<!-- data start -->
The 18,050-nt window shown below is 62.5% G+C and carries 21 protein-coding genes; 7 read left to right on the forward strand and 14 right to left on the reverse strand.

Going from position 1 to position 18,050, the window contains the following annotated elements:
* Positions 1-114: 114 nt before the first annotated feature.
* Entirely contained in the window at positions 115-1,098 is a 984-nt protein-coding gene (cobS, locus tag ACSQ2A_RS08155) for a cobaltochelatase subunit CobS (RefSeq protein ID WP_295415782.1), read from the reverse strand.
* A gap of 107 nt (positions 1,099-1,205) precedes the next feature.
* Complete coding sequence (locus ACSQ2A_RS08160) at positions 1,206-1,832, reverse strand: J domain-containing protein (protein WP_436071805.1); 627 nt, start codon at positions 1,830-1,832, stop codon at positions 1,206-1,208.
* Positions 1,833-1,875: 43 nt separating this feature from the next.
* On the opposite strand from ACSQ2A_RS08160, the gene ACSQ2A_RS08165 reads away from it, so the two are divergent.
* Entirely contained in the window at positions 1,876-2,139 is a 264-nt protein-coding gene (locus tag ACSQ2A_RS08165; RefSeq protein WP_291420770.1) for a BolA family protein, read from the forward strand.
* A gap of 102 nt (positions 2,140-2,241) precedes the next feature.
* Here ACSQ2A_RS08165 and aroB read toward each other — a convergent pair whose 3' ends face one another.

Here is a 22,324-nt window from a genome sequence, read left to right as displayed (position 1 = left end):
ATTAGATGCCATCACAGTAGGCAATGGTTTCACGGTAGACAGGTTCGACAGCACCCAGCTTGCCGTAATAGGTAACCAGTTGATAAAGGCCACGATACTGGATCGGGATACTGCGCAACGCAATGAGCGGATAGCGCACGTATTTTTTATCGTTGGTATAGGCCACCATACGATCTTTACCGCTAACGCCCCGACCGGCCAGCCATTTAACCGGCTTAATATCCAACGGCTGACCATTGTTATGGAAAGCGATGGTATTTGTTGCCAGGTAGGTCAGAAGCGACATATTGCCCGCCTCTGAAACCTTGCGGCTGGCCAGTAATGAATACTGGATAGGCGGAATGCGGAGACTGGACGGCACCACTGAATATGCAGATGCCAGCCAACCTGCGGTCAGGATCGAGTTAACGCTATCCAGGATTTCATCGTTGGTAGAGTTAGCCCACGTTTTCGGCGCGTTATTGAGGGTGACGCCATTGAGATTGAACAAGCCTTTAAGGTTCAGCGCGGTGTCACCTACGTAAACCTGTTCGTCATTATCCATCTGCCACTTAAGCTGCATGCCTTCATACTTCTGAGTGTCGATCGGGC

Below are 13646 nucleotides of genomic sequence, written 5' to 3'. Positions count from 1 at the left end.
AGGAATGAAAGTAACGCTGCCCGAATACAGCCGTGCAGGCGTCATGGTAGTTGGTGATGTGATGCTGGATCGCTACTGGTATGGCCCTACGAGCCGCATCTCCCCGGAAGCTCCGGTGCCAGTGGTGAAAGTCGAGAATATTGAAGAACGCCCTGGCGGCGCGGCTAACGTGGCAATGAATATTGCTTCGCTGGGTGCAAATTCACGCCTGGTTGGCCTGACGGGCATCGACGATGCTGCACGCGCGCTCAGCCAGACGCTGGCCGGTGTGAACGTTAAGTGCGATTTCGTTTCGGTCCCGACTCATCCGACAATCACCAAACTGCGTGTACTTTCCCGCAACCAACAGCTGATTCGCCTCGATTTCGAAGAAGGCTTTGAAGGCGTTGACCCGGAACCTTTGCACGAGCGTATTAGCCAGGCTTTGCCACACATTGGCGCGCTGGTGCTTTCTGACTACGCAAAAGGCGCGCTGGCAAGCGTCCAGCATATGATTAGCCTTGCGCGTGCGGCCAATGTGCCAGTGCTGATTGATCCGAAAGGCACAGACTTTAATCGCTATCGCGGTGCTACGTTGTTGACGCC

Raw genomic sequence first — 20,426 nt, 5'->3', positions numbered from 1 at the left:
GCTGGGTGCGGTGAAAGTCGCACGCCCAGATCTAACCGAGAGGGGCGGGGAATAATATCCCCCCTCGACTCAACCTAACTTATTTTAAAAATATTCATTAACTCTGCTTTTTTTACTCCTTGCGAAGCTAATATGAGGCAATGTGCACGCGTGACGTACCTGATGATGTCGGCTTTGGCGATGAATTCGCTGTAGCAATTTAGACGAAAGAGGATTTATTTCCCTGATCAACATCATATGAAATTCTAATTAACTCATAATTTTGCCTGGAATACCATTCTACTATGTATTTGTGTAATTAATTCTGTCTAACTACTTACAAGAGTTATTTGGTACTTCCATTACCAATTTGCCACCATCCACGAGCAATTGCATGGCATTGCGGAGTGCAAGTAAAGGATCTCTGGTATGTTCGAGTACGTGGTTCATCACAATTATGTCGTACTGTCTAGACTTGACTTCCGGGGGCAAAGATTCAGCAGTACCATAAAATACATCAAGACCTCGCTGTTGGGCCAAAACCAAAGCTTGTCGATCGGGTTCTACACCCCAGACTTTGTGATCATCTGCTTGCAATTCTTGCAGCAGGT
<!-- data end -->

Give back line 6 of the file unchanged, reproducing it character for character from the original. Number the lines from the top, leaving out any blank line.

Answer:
* Complete coding sequence (locus ACSQ2A_RS08160) at positions 1,206-1,832, reverse strand: J domain-containing protein (protein WP_436071805.1); 627 nt, start codon at positions 1,830-1,832, stop codon at positions 1,206-1,208.